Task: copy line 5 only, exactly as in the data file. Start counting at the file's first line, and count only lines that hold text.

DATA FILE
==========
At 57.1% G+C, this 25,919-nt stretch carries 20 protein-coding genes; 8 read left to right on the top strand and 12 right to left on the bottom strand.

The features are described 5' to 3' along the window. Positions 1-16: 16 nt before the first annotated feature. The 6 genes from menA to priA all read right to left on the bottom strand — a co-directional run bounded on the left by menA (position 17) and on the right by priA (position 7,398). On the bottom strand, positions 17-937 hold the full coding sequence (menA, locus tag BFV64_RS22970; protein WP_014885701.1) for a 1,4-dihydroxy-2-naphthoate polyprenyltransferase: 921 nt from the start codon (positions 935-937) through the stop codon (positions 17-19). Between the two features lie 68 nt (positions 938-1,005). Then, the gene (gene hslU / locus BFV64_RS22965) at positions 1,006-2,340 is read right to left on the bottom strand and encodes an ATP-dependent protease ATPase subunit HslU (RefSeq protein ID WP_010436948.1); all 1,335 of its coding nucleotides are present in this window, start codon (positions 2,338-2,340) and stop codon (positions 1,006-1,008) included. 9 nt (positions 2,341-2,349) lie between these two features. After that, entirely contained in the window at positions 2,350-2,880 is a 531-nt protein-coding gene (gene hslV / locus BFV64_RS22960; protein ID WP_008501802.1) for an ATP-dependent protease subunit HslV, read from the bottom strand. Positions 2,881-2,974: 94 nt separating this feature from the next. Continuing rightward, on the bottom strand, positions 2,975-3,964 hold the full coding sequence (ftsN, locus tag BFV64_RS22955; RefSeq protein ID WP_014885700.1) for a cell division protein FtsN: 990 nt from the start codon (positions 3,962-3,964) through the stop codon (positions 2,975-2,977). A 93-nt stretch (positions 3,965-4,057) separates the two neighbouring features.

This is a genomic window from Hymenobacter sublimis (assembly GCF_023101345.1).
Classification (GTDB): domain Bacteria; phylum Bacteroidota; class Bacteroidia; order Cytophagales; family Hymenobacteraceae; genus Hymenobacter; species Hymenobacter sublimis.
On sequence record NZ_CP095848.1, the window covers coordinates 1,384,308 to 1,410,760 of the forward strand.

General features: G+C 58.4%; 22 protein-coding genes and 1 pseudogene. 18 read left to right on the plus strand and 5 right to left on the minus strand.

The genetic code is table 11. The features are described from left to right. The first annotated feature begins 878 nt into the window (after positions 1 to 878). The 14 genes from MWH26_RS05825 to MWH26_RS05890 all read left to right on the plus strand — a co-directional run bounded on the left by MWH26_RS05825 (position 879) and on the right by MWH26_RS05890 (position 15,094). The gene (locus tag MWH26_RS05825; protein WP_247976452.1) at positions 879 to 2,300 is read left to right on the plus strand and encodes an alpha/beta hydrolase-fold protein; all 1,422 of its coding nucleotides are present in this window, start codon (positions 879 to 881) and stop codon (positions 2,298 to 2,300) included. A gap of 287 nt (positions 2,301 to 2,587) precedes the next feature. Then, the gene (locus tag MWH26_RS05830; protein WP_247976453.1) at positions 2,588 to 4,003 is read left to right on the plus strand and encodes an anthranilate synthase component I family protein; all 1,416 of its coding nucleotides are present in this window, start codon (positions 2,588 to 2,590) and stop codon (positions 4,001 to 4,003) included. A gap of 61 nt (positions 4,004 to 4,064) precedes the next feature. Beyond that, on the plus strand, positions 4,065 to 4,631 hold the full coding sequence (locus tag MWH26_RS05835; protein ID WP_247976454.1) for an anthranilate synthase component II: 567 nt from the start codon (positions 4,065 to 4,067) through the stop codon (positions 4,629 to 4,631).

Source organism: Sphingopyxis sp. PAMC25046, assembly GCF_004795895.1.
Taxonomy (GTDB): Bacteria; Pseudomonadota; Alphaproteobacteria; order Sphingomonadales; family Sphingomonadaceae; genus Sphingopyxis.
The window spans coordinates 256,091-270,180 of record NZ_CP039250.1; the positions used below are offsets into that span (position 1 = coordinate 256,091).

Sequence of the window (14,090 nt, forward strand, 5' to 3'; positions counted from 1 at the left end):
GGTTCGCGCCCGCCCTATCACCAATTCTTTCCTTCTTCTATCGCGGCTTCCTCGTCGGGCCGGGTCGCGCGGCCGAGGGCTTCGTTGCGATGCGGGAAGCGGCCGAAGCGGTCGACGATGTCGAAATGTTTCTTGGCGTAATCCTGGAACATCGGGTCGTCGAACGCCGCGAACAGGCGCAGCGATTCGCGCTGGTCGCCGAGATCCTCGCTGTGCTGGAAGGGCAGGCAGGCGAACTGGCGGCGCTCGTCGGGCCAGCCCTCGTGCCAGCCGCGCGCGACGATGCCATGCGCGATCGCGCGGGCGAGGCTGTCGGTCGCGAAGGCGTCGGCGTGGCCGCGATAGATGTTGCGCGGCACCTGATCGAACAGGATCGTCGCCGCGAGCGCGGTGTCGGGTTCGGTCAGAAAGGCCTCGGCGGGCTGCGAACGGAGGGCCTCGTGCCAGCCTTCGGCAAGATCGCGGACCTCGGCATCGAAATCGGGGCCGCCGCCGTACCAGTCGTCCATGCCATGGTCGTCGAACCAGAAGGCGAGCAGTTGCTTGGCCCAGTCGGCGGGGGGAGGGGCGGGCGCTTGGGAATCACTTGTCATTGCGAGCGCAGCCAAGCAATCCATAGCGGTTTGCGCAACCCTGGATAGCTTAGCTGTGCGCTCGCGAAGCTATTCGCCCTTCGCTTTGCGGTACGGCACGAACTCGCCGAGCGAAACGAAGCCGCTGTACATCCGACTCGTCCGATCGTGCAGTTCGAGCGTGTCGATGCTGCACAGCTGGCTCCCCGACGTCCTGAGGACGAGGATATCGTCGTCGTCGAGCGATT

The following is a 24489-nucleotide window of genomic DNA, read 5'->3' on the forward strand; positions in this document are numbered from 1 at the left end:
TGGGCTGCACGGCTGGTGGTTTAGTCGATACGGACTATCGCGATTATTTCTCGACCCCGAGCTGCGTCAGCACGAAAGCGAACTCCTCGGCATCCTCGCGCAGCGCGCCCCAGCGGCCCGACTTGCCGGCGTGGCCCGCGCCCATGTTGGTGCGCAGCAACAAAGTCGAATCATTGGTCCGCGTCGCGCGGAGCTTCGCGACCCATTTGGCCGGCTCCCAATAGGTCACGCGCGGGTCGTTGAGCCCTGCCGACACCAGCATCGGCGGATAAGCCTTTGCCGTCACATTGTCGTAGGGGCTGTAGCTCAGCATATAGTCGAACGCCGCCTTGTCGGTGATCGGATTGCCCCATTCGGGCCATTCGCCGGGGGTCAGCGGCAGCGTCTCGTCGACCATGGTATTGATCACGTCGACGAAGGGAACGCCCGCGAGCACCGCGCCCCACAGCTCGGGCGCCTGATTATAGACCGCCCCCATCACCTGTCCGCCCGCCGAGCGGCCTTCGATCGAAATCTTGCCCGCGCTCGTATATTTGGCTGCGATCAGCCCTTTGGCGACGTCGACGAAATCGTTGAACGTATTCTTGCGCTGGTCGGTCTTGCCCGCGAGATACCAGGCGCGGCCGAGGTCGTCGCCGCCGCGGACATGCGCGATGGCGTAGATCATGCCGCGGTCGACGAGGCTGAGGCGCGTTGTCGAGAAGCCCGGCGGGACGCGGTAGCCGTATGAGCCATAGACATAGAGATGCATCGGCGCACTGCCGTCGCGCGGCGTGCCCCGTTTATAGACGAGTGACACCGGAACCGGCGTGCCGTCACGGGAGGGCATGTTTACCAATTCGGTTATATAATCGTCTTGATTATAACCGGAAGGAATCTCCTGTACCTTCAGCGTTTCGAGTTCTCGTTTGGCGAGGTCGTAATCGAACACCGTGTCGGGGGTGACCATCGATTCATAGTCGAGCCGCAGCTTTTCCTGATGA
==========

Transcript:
On sequence record NZ_CP095848.1, the window covers coordinates 1,384,308 to 1,410,760 of the forward strand.